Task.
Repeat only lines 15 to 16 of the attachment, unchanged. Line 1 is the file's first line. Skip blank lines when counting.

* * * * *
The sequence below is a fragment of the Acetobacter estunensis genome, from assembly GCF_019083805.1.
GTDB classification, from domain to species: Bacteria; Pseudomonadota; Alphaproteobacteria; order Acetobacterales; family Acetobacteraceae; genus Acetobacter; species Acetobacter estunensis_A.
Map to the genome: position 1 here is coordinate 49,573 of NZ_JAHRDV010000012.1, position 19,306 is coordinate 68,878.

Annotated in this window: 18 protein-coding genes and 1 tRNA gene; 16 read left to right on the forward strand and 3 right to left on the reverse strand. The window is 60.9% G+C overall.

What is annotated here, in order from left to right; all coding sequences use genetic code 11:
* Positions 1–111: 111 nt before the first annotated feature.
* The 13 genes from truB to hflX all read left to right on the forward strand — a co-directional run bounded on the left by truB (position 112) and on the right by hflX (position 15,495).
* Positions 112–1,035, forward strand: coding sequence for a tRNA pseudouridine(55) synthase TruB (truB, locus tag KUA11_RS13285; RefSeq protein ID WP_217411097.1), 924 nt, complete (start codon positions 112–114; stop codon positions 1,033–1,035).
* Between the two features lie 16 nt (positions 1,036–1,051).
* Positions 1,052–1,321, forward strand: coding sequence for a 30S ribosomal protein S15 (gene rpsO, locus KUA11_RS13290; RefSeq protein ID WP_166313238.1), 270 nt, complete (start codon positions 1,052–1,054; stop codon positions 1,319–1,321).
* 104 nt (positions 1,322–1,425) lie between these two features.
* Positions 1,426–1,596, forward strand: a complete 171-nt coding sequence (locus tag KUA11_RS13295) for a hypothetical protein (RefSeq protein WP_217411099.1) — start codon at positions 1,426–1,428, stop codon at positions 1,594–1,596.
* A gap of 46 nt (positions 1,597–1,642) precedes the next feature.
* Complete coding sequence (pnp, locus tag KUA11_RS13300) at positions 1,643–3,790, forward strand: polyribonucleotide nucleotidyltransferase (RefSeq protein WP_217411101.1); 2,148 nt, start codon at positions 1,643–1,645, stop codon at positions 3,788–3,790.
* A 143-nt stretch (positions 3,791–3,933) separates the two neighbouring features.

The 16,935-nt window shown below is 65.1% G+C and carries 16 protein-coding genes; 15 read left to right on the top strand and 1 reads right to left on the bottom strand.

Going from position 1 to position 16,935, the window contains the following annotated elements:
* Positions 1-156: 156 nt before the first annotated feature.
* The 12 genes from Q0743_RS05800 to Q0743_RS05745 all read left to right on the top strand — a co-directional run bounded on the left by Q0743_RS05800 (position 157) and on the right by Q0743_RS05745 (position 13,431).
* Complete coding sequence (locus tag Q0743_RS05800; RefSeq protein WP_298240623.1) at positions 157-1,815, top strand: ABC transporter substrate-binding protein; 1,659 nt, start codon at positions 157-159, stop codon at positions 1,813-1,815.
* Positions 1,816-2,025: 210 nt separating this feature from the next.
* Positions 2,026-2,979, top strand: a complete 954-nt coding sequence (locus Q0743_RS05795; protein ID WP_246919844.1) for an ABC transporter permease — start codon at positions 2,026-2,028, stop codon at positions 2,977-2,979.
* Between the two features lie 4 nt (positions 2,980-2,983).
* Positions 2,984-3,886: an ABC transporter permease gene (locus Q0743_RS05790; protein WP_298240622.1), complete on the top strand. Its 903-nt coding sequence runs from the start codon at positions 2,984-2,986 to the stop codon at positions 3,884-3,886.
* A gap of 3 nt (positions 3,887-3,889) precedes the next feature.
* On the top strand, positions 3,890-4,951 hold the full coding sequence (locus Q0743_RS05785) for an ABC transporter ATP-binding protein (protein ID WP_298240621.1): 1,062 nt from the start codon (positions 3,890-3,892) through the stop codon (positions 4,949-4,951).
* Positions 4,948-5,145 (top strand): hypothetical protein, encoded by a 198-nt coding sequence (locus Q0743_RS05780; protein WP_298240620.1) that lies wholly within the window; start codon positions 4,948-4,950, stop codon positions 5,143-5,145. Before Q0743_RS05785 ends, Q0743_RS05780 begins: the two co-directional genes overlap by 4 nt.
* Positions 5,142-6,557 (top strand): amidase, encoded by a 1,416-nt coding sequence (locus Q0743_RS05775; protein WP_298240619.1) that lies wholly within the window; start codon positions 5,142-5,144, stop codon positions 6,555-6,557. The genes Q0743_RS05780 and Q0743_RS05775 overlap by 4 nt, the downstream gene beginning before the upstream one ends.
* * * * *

* A 143-nt stretch (positions 3,791–3,933) separates the two neighbouring features.

The 16,935-nt window shown below is 65.1% G+C and carries 16 protein-coding genes; 15 read left to right on the top strand and 1 reads right to left on the bottom strand.